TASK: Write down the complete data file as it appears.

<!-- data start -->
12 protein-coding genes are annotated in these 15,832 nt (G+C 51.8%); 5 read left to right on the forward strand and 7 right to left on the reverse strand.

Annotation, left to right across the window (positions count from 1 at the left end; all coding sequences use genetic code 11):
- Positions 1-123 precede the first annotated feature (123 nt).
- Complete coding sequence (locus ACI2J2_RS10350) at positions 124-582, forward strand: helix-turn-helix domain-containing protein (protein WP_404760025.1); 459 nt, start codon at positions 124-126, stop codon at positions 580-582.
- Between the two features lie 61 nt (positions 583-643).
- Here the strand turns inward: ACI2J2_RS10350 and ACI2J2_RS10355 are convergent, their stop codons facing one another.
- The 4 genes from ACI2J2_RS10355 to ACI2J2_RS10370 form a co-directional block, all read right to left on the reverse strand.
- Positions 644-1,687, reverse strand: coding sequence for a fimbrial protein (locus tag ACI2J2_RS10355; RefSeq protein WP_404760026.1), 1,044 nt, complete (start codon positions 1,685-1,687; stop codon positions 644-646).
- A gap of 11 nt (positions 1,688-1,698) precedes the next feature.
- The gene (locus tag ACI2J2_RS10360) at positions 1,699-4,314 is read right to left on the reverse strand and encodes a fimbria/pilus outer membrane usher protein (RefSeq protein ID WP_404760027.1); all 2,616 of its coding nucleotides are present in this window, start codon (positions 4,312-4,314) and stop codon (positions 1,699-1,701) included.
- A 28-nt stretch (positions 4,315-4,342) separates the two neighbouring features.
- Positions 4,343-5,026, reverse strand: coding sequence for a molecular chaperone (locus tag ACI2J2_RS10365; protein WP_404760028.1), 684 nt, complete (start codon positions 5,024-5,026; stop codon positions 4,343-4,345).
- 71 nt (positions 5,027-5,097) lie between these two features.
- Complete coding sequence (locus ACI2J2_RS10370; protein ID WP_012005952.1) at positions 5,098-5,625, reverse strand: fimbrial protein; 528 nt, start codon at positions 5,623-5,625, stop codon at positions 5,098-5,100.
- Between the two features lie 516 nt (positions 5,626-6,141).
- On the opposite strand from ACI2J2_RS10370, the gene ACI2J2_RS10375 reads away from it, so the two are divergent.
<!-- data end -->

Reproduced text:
12 protein-coding genes are annotated in these 15,832 nt (G+C 51.8%); 5 read left to right on the forward strand and 7 right to left on the reverse strand.

Annotation, left to right across the window (positions count from 1 at the left end; all coding sequences use genetic code 11):
- Positions 1-123 precede the first annotated feature (123 nt).
- Complete coding sequence (locus ACI2J2_RS10350) at positions 124-582, forward strand: helix-turn-helix domain-containing protein (protein WP_404760025.1); 459 nt, start codon at positions 124-126, stop codon at positions 580-582.
- Between the two features lie 61 nt (positions 583-643).
- Here the strand turns inward: ACI2J2_RS10350 and ACI2J2_RS10355 are convergent, their stop codons facing one another.
- The 4 genes from ACI2J2_RS10355 to ACI2J2_RS10370 form a co-directional block, all read right to left on the reverse strand.
- Positions 644-1,687, reverse strand: coding sequence for a fimbrial protein (locus tag ACI2J2_RS10355; RefSeq protein WP_404760026.1), 1,044 nt, complete (start codon positions 1,685-1,687; stop codon positions 644-646).
- A gap of 11 nt (positions 1,688-1,698) precedes the next feature.
- The gene (locus tag ACI2J2_RS10360) at positions 1,699-4,314 is read right to left on the reverse strand and encodes a fimbria/pilus outer membrane usher protein (RefSeq protein ID WP_404760027.1); all 2,616 of its coding nucleotides are present in this window, start codon (positions 4,312-4,314) and stop codon (positions 1,699-1,701) included.
- A 28-nt stretch (positions 4,315-4,342) separates the two neighbouring features.
- Positions 4,343-5,026, reverse strand: coding sequence for a molecular chaperone (locus tag ACI2J2_RS10365; protein WP_404760028.1), 684 nt, complete (start codon positions 5,024-5,026; stop codon positions 4,343-4,345).
- 71 nt (positions 5,027-5,097) lie between these two features.
- Complete coding sequence (locus ACI2J2_RS10370; protein ID WP_012005952.1) at positions 5,098-5,625, reverse strand: fimbrial protein; 528 nt, start codon at positions 5,623-5,625, stop codon at positions 5,098-5,100.
- Between the two features lie 516 nt (positions 5,626-6,141).
- On the opposite strand from ACI2J2_RS10370, the gene ACI2J2_RS10375 reads away from it, so the two are divergent.